They said to me, “Those who survived the exile and are back in the province are in great trouble and disgrace. The wall of Jerusalem is broken down, and its gates have been burned with fire.”
Nehemiah 1:3 (NIV)
The immigration of large people groups tend to happen in waves. The town of Pella, Iowa, where I live was founded by a group of Dutch immigrants in the 1800s. It happened, however, in waves. The first group arrived on the Iowa prairie in 1847 and began a settlement. They were the trailblazers. In his book Iowa Letters, Johan Stellingwerff, chronicles the letters sent back and forth between the first wave of settlers and their families back home who were still preparing to make the voyage:
I write specially about the expenses of my journey…The journey from Borton, New York, or Baltimore is tiresom and damaging for freight because of reloading. It is better and cheaper via New Orleans…..Hendrik Hospers
It is important for readers to understand that for the exiles returning to the city of Jerusalem from their captivity in Babylon and Persia, the same is also true.
For many years, the books of Ezra and Nehemiah were considered one book with two sections. They were authored by two different leaders of the waves of returning exiles. There were actually three waves of people who returned. The first was c. 538 BC led by Zerubbabel (the rebuilt Temple of Solomon is commonly referenced by historians as Zerubbabel’s Temple). Ezra led the next wave c. 458 BC. Nehemiah led the third c. 432 BC.
In today’s opening chapter of Nehemiah, the author records the word that came back to him from the returned exiles in Jerusalem. The news was not good. The walls of Jerusalem were in ruins and the gates of the city were burned and useless. It’s hard for us to appreciate the magnitude of this reality for the people of that time. Raiding armies were common among the many tribes and factions in the region. Plundering and pillaging were common and walls were an essential deterrent. The success of the exiles in their return and rebuilding of the city was in peril if there were no walls or gates to protect them from outside armies and/or raiding parties.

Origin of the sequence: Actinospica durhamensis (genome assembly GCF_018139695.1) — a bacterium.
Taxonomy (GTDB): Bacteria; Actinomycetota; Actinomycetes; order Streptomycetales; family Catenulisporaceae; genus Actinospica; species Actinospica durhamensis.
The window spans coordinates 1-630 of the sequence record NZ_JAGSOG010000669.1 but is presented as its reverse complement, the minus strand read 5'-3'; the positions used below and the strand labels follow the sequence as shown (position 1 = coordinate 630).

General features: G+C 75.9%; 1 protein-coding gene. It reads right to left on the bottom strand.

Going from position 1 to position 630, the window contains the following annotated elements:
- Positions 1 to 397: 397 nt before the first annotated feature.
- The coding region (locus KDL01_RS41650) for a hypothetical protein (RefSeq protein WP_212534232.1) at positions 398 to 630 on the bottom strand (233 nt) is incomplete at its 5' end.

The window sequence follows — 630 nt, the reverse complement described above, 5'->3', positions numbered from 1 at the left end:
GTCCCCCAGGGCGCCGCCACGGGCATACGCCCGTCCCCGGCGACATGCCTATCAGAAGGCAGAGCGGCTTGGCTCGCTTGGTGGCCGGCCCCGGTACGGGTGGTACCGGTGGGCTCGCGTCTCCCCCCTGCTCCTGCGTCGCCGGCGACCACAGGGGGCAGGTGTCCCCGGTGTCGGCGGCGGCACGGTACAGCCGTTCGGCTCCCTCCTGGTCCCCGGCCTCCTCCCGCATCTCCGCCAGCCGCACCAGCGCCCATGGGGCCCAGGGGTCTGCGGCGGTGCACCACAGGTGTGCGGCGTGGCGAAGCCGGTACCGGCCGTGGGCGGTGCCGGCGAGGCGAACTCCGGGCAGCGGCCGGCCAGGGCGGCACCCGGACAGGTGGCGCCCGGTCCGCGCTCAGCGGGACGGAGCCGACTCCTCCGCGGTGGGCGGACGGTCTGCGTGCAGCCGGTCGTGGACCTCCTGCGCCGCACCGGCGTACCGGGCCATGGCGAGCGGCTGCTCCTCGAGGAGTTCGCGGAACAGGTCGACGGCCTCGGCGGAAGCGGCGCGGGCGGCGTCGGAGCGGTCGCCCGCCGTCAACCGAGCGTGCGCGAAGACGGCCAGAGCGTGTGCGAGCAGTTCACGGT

It may be hard to relate to everyday life in the 21st century, but the truth is that in life and in business, I find myself mindful of potential threats. There are threats of weather for which we must prepare our home and property. There is the threat of catastrophic life events against which we buy insurance for our health and lives.
Along my life journey, I have struggled to find the balance between being prepared for unexpected threats and being worried about them. I am more convinced than ever that I live in a culture in which politicians, media, special interest groups, and corporations peddle a non-stop stream of fear and apocalyptic predictions, which in turn create human reactions in large numbers of people, which in turn leads to clicks, views, ads, votes, sales, revenues, and etc. Wisdom is required.
Yesterday, among our local gathering of Jesus followers I was reminded that the Kingdom of God is not in trouble.
Nevertheless, I have a responsibility to my wife, my family, my employees, and my loved ones. There is wisdom in taking honest stock of potential threats that could seriously affect our well-being, and to take realistic precautions. When Nehemiah heard that the walls of Jerusalem were in ruins and the gates of the city had burned down, he was not motivated by unrealistic fear but by wisdom with regard to very real threats to his loved ones and his people. Two previous waves of exiles had failed to address a very real threat to their existence, and Nehemiah immediately knows that something must be done.
As I begin this new day and this new work week, I find myself asking for wisdom in discerning between fear-mongering, foolish anxiety, and real threats.
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4 When I heard this, I sat down and wept. I mourned for days, fasting and praying before the God-of-Heaven.
Last Sunday I was reminded how often we as Christians don’t cry out to God. We discussed the story in Luke 9 of Jesus healing the boy with the unclean spirit. The thing that stuck out to me was the description of how the father in the story cried out to Jesus. He didn’t just whisper it. He cried out “Jesus I need your full attention right now!” or something similar 🙂 I fail to be that bold sometimes and am learning that it is ok to let Jesus know my needs. He can handle it!
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